Film Review: Never Look Away

German Director Examines The War Of Art

Devin D. O'Leary
5 min read
Never Look Away
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In prewar Germany, a 6-year-old boy and his beloved aunt visit a Nazi-sponsored exhibit of “degenerate art”—that is to say, art. Showing off examples of work by then-current artists like Kandinsky and Mondrian, the officious museum guide rails against the “bizarre ocular affliction” that causes artists to portray the world in a way other than the most strictly realistic. It’s as ugly a critique of artistic expression as has been levied by man. (This notorious exhibit, aimed mostly at debasing Jewish contributions to society, actually toured Germany in real life.) “Maybe I don’t want to be an artist,” declares the small boy. Undeterred, his aunt quietly confesses, “I like these paintings.” This telling opening sequence sets the mood for Florian Henckel von Donnersmarck’s sprawling examination of war, revolution, romance, politics, history and—above all—art.

Shortly after their visit to the museum, Kurt’s pretty young aunt Elizabeth (Saskia Rosendahl) suffers a nervous breakdown. She, like many who visit Hitler’s notorious “degenerate art” exhibit, does not parrot Herr Hitler’s racist views. But she knows well enough to keep such feelings secret. Basically all of Kurt’s family consists of “good Germans” with no interest in Hitler’s plans for world domination. But they have no choice but to play along. Dad—an unemployed teacher—wears his Nazi party lapel pin in the vain hope that it will give him some sort of “capital” in the postwar era. (He also mutters “three liters” quietly as a substitute for “Heil Hitler.”) But Elizabeth finds herself unable to smile and dissemble through the looming horrors. It takes a toll on her sensitive soul.

Thanks to the horrific-sounding “Court of Hereditary Health,” Elizabeth is diagnosed as schizophrenic and sent off to an asylum. As part of their goal of achieving a Master Race, the Nazi Party is locking up all sick or mentally ill citizens and forcefully sterilizing them. Elizabeth soon falls under the “care” of icy, rule-following gynecologist Professor Carl Seeband (Sebastian Koch, who starred in von Donnersmarck’s previous Oscar winner
The Lives of Others). Worried that such “noncontributing” citizens will take up valuable hospital beds needed for wounded soldiers in the upcoming war, the party steps up its plans and orders all of them executed. Without a thought, Seeband signs Elizabeth’s death warrant. Though she vanishes from the story at this point, her spirit casts a strong spell over the rest of the lengthy narrative—particularly in her parting words to little Kurt as she is being dragged off by men in white coats. “Never look away,” she admonishes.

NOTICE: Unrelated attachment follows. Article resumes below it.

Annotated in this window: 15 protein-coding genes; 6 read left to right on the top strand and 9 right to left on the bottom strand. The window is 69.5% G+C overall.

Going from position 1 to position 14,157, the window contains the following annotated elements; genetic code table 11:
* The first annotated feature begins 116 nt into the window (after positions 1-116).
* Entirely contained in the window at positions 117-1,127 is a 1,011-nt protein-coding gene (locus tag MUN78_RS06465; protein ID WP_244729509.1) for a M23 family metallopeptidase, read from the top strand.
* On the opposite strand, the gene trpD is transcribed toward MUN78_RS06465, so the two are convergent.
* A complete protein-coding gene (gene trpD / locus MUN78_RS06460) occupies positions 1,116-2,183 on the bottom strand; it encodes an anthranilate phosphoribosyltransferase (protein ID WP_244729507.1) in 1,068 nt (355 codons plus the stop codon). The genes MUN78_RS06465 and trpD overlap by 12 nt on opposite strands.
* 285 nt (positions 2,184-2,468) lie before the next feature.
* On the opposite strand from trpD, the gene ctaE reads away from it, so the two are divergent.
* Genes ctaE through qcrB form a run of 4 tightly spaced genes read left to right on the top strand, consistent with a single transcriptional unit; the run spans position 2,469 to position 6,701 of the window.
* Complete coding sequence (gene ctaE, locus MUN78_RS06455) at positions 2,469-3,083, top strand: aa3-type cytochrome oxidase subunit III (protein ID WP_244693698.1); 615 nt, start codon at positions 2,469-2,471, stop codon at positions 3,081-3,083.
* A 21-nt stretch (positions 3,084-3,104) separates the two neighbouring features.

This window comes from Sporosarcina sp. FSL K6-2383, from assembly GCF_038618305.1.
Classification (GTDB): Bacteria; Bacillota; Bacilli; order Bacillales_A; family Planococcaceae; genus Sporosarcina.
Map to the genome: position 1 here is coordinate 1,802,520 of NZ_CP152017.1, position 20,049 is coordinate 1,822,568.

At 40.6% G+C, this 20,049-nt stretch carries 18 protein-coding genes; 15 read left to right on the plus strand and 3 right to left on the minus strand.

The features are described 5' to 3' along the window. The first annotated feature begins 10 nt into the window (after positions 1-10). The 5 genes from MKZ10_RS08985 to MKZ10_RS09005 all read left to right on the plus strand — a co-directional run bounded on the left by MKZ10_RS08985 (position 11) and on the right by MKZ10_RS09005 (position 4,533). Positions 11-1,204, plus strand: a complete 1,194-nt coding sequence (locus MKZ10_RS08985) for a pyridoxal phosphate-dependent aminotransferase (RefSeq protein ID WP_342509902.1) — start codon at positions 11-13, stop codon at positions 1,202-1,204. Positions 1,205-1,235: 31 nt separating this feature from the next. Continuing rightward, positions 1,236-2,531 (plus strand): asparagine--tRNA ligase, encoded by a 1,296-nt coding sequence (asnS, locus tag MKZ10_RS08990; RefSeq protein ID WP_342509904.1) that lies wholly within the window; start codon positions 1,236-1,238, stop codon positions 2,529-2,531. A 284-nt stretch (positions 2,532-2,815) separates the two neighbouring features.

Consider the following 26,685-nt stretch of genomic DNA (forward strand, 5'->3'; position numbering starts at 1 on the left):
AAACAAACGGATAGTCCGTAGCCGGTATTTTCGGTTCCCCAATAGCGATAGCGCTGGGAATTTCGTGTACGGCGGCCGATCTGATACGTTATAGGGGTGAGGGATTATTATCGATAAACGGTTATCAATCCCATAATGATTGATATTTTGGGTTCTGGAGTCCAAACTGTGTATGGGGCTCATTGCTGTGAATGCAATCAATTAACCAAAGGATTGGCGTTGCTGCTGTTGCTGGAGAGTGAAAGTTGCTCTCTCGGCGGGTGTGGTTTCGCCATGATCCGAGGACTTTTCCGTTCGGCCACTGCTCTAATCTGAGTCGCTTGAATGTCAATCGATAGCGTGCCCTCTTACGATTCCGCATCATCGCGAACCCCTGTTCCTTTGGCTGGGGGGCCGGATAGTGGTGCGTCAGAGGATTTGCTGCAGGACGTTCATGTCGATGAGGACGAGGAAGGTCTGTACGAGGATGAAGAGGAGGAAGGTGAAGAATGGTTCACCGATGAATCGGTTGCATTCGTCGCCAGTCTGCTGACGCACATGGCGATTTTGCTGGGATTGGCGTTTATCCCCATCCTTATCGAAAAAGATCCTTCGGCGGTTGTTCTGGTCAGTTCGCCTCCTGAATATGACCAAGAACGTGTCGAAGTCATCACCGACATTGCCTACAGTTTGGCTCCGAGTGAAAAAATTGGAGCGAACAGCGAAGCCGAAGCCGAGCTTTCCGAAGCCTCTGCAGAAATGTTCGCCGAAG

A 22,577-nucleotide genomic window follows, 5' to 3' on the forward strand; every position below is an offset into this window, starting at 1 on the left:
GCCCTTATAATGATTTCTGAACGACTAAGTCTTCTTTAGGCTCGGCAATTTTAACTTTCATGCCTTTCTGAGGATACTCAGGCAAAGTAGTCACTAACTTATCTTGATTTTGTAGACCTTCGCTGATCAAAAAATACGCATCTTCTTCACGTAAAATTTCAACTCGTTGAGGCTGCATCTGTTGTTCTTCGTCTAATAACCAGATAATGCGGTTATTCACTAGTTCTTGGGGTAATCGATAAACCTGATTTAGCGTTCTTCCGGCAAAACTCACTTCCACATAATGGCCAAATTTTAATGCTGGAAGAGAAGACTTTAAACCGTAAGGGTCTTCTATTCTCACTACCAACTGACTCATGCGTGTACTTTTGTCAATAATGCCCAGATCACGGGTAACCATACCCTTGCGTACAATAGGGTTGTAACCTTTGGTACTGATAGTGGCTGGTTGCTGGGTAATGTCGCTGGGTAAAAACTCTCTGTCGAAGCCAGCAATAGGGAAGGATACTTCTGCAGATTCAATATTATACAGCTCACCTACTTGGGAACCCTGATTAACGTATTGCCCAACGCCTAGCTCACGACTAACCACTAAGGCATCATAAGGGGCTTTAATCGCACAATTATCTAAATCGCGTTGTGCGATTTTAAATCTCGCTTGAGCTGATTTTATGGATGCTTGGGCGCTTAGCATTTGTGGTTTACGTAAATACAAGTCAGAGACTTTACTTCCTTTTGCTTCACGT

As the years wear on, World War II continues to take a hard toll on Kurt’s family. When the war eventually ends, at the forefront of a military sweep from Russian troops, Kurt (played as a grown-up by Tom Schilling) finds himself living in the newly minted Soviet Union. The recently “freed” East Germany promises a new era of opportunity for those emerging from Nazi dominion. Kurt even applies to and is accepted by a state-run art academy. But the same old government restrictions soon rear their ugly head. To the Soviets, the art of a modernist like Picasso represents a dangerous sense of self. What Kurt’s art academy hopes to pump out are hundreds of socialist realist painters, each faceless one eager to capture the struggle of common workers for the good of society. Again, our protagonist is at odds with his society’s definition of what “good and proper” art should be.

This is the crux of von Donnersmarck’s film, which is loosely inspired by the life of iconic German painter Gerhard Richter. As it spans some 40 years of European history, however, the film lights upon a great many issues besides the strictly artistic. Central to it all is the idea of totalitarian governments, which enforce an ideology on their people. Though the citizens of East Germany hope that Communism will afford them an escape from the iron hand of Naziism, we viewers know—courtesy of hindsight and history—that they’re simply trading one form of repression for another. Only the logos on the flags have changed. Does this make the human race idealistic or naïve?

Even this broad swath of topics is just the tip of the iceberg in this epic bildungsroman. Clocking in at slightly over three hours and paced like a miniseries, it’s a lot to swallow in one sitting. Our painterly protagonist eventually falls in love with an aspiring fashion designer (Paula Beer) with an uncomfortable connection to his past, finds a mentor in an eccentric performance artist (Oliver Masucci) and achieves worldwide fame.

The cinematography in
Never Look Away is gorgeous and luminous, and the cast extremely photogenic—a style that leans far more toward romanticism than socialist realism. That—combined with von Donnersmarck’s tendency to rely on symbols, shortcuts, clear-cut villains and narrative conveniences—keeps this film from being the penetrating, nuanced work of art that The Lives of Others was. Still, as an Oscar-nominated epic conflating art and history, Never Look Away is impressive in size and scope.
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